Tuesday, July 2, 2013

The Wishing Hill

The Wishing Hill
Author: Holly Robinson
Publisher: NAL (Penguin)
Publication Date: July 2, 2013

Book Description Here:
What if everything you knew about your life was wrong?

Years ago, Juliet Clark gave up her life in California to follow the man she loved to Mexico and pursue her dream of being an artist. Now her marriage is over, and she’s alone, selling watercolors to tourists on the Puerto Vallarta boardwalk.

When her brother asks her to come home to wintery New England and care for their ailing mother, a flamboyant actress with a storied past, Juliet goes reluctantly. She and her self-absorbed mother have always clashed. Plus, nobody back home knows about her divorce—or the fact that she’s pregnant and her ex-husband is not the father.

Juliet intends to get her mother back on her feet and return to Mexico fast, but nothing goes as planned. Instead she meets a man who makes her question every choice and reawakens her spirit, even as she is being drawn into a long-running feud between her mother and a reclusive neighbor. Little does she know that these relationships hold the key to shocking secrets about her family and herself that have been hiding in plain sight.…

Idgie Says:
A good summer read for pool or beach-side. 

It’s easy to quickly become immersed in his story with Juliet and her brother being quite likable characters.  Their mother is a not so pleasant a character, but there’s a lot of layers in her past that start to peel so that in itself makes her fascinating. 

When Juliet's mother falls and breaks a hip at age 72, Juliet is begged by her brother to take a turn tending her so that he can see his own family more.    Since Juliet is newly divorced, pregnant by someone other than the ex-hubby and filled with guilt, she agrees. 

While alone in her mother’s house, she comes upon some interesting family secrets – all directly affecting Juliet. 

I started the novel and quickly found myself five chapters in.   Always a good sign.  An interesting family drama read. 


Holly Robinson

The Story Behind the Story

            One of the things I love about attending author events is that often the writers will talk about the story behind the story:  What inspired this author to write that particular novel?  

            No matter what genre it's in or how improbable a tale, every novel is a melting pot in which the writer mixes various ingredients she has on hand:  memories from her own childhood, a neighbor's gossip, a grandmother's history, an uncle's fetish, a friend's painful or hilarious memory.  Even a snippet of conversation overheard on a bus can provide fictional fodder—or even an entire plot line.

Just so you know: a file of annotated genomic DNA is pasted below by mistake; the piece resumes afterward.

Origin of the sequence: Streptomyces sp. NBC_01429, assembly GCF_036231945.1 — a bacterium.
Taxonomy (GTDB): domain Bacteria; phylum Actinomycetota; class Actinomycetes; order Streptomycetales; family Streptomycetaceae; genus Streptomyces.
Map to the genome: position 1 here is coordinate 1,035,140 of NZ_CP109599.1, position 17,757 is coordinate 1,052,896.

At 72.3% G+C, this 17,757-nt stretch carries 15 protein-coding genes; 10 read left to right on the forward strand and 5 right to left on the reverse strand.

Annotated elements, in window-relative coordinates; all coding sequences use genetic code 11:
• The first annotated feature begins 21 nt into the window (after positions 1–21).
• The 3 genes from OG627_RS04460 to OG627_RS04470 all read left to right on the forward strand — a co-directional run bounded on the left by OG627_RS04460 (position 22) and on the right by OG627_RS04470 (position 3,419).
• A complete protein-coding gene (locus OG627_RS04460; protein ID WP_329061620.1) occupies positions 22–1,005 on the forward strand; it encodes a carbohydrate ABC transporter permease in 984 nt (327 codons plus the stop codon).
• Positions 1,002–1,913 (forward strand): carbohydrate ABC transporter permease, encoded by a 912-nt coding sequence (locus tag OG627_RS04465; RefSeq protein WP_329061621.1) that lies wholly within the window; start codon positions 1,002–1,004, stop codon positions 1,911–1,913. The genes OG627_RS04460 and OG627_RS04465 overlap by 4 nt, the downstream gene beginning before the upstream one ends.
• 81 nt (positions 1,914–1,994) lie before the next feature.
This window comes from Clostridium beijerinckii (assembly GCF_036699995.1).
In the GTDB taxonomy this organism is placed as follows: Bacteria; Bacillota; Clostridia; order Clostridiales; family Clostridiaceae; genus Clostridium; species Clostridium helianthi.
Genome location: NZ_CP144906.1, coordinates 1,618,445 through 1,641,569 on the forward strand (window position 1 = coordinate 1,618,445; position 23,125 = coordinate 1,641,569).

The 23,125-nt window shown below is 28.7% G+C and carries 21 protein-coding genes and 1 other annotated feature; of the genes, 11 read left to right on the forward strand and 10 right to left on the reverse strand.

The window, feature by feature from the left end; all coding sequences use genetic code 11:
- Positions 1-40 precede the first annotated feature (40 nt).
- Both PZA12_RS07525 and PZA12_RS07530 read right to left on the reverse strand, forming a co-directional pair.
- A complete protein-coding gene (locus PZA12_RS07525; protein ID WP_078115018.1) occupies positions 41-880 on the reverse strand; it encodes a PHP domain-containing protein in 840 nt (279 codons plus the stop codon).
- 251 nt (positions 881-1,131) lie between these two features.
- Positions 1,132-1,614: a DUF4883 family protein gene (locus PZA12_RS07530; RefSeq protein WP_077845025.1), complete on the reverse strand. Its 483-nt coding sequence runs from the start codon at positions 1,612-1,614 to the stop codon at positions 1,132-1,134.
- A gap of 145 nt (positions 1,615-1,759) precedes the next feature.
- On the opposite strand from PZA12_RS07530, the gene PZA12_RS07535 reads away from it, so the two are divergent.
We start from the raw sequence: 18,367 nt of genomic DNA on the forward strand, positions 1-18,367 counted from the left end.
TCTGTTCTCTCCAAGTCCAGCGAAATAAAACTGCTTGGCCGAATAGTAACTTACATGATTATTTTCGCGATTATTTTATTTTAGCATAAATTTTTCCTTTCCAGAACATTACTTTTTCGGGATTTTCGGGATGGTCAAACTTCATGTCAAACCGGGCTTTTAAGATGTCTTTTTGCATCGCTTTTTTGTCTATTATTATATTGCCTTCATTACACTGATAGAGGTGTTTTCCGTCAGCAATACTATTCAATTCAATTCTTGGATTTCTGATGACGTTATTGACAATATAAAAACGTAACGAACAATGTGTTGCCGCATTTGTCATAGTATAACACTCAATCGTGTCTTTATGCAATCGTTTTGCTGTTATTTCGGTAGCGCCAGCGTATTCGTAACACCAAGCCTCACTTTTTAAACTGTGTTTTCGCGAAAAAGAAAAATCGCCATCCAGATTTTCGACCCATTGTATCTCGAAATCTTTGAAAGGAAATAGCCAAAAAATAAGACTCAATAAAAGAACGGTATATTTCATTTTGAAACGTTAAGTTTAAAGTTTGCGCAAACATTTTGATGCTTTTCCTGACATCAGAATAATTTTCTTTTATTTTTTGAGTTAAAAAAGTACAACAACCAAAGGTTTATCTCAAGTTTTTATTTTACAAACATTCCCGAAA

Not long ago, for instance, I attended the book launch for Caroline Leavitt's emotional new novel, IS THIS TOMORROW.  Caroline talked about her own childhood as one of the only Jewish children growing up in a largely Catholic neighborhood.  She then read scenes from her novel to show how she had mined those life events and transformed them into dazzling fiction.  In another recent reading by Bill Roorbach, whose most recent book is LIFE AMONG GIANTS, Bill discussed how he'd based one of the characters on an ex-girlfriend, a dancer.  The relationship didn't work out the way he'd hoped, but he put all of those bottled-up emotions on the page.

            In my new novel, THE WISHING HILL, the kernel of the story originated with my grandmother and her sometimes prickly relationship with her younger sister.  Their mother left the family to run away with a much younger lover—a scandalous event back in the early 1900s, to be sure—leaving her husband in charge of five children.  

            My grandmother was the oldest girl and her own grandmother's favorite; she was plucked out of her father's care by her grandmother and given an education and pretty clothes to wear.  Her next-youngest sister, along with the other siblings, were left to fend for themselves and went to work at early ages.  

            Simple enough, and not that uncommon a history.  However, it was only much later, after both my grandmother and great aunt were in their seventies and I was in college, that I began to observe them more closely and saw that, though they loved each other deeply, there was always going to be a deep divide between the two of them because one sister was the chosen one and the other was not.

            This background story is slightly different in THE WISHING HILL, and it's only one part of the book, which is woven around family secrets and tangled relationships not only between sisters, but between mothers and daughters, husbands and wives, lovers and friends.  But that family story and others like it have been key to my own emotional development as a writer, and helped hone my ability to put emotions like jealousy, tension, sorrow, fury, and love on the page.

            Whenever I read other people's novels, I often try to do a little research on the authors because it's fun playing detective and trying to find the stories behind the stories.  And whenever there's a family reunion, I'm the one asking the most questions.  

            There are stories everywhere, and my job as a writer is to hold my net out in the universe and hope to capture one that I can share with readers in a way that will make it shine.